"What drives behavior change is relationships," says Duffy. "It's about humans connecting with each other, supporting each other, and feeling accountable
to each other."
Whether through inspiration, competition, or a sense of mutual responsibility, Prevent seems to work. In a 230-person pilot study, participants lost on
average 6.4 percent of their weight in 16 weeks -- enough to significantly reduce their risk of developing diabetes.
Dr. Anne Peters, director of the Clinical Diabetes Program at the University of Southern California and an advisor to Omada Health, calls Prevent "a
considered system for effective social bonding." Unprompted, many participants in the pilot study began meeting in person with other group members. Months
after "graduating" from the program, many continue to visit the website regularly. And 40 of the program's alumni have already applied to serve as health
coaches for future participants.
Duffy believes there is unique value in progressing through a structured curriculum as part of a community. "There isn't a curriculum behind [traditional]
weight loss programs," he says. "With Prevent, there is a journey, and there is a destination."
The real test of the program's success, of course, will be the persistence of results. Omada is continuing to track weight trends among Prevent alumni.
Says Peters, "They have good early data; we'll need to see what the one-year data show. I see the program ideally lasting for a lifetime, with out-years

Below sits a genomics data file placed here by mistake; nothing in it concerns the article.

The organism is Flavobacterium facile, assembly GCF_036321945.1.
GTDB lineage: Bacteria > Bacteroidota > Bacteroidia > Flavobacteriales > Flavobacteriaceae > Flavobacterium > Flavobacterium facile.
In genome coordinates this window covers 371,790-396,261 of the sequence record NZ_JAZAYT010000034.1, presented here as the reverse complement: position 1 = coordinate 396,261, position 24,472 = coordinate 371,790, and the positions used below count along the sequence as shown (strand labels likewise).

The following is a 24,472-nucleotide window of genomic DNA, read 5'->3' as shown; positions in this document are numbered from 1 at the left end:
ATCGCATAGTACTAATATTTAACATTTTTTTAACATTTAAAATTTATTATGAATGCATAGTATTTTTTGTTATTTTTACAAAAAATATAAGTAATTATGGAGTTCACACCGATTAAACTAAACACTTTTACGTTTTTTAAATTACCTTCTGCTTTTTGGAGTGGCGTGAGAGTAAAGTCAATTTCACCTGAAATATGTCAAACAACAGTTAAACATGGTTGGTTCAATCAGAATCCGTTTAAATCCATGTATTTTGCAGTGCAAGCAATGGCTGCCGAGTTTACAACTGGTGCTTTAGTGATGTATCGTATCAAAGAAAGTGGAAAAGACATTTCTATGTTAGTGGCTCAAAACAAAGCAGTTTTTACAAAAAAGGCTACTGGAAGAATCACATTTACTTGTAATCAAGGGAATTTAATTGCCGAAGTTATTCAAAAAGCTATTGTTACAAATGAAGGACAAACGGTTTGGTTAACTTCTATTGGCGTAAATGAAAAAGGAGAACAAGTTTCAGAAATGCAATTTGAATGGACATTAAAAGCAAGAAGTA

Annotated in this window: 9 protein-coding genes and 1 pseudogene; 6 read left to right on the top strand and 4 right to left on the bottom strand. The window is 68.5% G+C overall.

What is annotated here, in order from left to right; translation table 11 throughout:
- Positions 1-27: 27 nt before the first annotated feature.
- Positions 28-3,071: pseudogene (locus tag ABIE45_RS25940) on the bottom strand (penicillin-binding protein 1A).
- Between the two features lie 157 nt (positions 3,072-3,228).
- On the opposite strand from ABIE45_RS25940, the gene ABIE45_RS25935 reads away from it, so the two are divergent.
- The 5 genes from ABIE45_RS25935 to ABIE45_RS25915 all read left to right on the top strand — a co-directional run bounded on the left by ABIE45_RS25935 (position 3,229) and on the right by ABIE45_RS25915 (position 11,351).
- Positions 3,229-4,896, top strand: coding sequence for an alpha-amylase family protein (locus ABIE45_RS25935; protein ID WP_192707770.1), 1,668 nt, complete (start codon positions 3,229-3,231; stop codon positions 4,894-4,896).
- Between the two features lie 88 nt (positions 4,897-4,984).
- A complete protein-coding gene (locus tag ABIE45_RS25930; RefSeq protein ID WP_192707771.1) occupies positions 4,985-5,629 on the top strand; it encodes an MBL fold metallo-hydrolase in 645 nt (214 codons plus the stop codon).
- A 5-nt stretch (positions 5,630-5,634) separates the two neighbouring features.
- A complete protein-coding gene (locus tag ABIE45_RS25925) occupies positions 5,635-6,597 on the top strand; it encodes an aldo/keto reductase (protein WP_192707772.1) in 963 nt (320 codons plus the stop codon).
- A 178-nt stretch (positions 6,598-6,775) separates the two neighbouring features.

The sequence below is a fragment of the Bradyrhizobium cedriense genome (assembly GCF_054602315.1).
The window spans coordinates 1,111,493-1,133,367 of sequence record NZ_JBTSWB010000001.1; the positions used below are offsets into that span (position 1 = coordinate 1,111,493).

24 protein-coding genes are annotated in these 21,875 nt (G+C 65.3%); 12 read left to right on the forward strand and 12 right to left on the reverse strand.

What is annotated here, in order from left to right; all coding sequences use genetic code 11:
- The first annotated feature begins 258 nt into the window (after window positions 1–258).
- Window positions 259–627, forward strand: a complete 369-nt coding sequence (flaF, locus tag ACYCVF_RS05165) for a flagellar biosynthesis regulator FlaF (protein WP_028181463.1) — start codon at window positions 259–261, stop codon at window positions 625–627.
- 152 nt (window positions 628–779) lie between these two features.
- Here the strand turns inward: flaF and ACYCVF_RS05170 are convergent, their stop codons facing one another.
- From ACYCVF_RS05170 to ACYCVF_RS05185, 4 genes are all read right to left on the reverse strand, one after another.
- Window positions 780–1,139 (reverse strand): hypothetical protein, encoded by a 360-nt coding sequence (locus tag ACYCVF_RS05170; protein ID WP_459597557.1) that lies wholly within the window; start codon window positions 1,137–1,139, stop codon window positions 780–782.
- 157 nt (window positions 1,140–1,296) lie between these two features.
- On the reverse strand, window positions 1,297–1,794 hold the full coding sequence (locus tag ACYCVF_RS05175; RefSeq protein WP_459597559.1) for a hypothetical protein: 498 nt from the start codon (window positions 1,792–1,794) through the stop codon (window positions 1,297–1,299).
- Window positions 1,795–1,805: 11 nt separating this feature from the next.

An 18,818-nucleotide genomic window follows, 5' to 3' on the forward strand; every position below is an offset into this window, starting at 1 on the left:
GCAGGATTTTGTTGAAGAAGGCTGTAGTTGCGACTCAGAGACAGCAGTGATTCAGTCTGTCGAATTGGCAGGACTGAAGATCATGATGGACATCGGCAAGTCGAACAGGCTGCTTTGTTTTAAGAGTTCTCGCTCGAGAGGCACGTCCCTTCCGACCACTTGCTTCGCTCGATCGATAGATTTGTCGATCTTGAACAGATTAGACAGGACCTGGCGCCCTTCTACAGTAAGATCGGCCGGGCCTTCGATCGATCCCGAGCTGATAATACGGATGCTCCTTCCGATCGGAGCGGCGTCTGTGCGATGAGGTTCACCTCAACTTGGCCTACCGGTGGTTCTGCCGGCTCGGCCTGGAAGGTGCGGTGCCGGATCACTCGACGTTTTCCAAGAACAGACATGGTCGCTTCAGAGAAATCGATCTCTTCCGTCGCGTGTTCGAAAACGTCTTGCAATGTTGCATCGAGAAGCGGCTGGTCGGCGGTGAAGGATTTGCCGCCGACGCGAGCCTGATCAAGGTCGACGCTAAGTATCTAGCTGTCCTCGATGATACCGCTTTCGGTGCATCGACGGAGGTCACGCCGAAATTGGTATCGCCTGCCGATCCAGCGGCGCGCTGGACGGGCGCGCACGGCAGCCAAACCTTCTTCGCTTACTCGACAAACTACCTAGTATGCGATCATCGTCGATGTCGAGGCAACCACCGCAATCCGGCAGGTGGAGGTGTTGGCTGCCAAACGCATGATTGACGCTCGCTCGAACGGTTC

There is also the issue of cost: most DPPs are not covered by insurance. This could change if the Medicare Diabetes Prevention Act of 2012 passes; Medicare would then cover DPPs, paving the
way for private insurers to follow suit. Until then, the need to pay out of pocket ($120 per month for Prevent) may deter many prediabetics from signing
"It's hard to get patients to change something when they are asymptomatic," says Peters. "Especially if they have to pay for it."
After receiving his diagnosis, Tracy Jordan straps a "practice" wheel to his foot and, with painstaking effort, wheels toward a bowl of candy.
The recipe for diabetes prevention could not be simpler; yet even with the right ingredients, the challenge of change looms large.
"People are ready when they're ready," says Peters. "Those in the pre-contemplative stage need something else to get them to a point where they want to
engage in a program." For DPPs to be most impactful, then, changes will also need to occur in primary care, in education, in policy, and elsewhere.
In the meantime, programs like Prevent offer hope that the diabetes trend, startling as it has been, can still be reversed -- so long as people come
together to make it happen.